I remember features in certain fashion magazines about what’s in my bag or what’s in my purse, and they’d have a celebrity or a writer or whoever essentially turn out their purse.

Meredith D. Clark [10:28]:

Of course, it’s a big ad for a number of different companies, but it’s kind of cool to see the internal workings of a person’s day-to-day. I really love that because it’s a step into their world. Of course it’s one that’s curated for a certain audience, but there’s still something intimate about offering an ability to connect that I really, really like. And I do ask people about those sorts of things.

The part about when do I think of adopting a new technology or a new approach, it really depends on two things.

Meredith D. Clark [11:12]:

It depends on, one, my capacity to learn something new and also whether things that I’m doing, if I have come to the realization, whether they are working for me. If I have finally come to the realization that something isn’t working for me, I will say, for instance, a lot of people do like a semester plan and that really works for them. I have found that I will do a semester plan and it will be really detailed, and I’ll put it into place in all of my different planning mechanisms.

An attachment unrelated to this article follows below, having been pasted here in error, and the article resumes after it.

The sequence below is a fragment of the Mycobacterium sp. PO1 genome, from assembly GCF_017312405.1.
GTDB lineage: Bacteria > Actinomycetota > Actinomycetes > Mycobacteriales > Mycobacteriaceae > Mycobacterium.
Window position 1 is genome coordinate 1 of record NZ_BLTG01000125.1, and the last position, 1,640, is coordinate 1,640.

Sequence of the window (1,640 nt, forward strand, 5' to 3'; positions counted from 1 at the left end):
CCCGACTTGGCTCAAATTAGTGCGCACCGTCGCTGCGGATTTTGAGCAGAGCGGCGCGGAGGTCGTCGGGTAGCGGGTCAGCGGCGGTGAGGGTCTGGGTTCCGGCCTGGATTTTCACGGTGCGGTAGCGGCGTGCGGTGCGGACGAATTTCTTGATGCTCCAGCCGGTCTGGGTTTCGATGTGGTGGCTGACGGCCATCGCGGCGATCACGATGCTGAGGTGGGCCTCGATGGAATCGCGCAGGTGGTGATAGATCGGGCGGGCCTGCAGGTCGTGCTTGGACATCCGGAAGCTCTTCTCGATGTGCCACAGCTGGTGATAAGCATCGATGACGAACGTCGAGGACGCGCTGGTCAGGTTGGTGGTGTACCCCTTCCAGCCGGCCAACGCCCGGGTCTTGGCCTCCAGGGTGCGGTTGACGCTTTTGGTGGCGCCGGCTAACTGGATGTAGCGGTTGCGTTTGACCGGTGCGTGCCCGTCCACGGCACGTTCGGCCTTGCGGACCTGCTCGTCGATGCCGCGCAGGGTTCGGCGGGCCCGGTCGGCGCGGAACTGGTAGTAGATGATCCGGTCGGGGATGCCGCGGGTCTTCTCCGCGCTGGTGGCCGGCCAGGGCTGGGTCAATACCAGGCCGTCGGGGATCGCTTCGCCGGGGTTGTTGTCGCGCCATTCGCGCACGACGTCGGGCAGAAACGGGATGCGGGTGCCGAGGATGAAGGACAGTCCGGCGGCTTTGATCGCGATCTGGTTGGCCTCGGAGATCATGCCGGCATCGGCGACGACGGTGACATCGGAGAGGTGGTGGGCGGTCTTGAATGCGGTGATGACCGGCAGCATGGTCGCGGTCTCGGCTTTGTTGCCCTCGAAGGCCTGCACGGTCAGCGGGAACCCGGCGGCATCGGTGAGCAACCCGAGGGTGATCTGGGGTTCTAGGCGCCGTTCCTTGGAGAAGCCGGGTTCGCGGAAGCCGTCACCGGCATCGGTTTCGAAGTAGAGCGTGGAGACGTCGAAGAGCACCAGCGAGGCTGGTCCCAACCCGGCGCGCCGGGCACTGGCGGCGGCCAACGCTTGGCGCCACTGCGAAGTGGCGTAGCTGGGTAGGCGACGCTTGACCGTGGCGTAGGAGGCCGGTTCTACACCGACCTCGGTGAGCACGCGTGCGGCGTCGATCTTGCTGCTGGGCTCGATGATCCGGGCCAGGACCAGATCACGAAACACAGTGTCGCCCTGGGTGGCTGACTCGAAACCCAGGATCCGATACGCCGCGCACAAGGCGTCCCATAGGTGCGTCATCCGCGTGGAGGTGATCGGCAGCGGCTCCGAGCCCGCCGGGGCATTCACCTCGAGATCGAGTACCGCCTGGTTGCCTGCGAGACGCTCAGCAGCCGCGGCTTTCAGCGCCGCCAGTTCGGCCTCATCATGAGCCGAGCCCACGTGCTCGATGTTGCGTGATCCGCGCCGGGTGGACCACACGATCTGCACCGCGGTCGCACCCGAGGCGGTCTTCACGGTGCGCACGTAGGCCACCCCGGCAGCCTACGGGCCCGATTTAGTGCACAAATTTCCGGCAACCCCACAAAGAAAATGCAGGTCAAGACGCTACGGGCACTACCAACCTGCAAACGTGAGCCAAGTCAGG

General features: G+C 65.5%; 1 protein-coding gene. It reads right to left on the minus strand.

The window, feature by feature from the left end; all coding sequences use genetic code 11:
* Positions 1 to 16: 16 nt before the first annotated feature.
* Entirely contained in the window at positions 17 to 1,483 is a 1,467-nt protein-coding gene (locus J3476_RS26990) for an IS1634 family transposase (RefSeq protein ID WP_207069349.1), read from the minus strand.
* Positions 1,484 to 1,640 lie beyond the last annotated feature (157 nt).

Meredith D. Clark [11:51]:

But by, let’s say, mid semester, I’ve learned that I shot for way too much and I’m not looking at the plan anymore. When I get to that point, then I am more open to hearing about what other people are doing and what’s working for them.

I have to have the capacity though, to be able to sit down and learn how a thing works. I’m a person who will read the manual. I’m a Capricorn, so I’m very much about rules and order and all that good stuff. And I need time to make that happen. I can’t just join something and take off with it.

Meredith D. Clark [12:37]:

I have to have time to figure out how to make things integrate with my life and my needs, rather than adopting it because it’s something that someone recommended or it’s really popular. That’s why I missed…Since I study social media, that’s why I missed Snapchat. I did not have time to sit down and figure that out, which is different than planning, but that’s really my rhythm.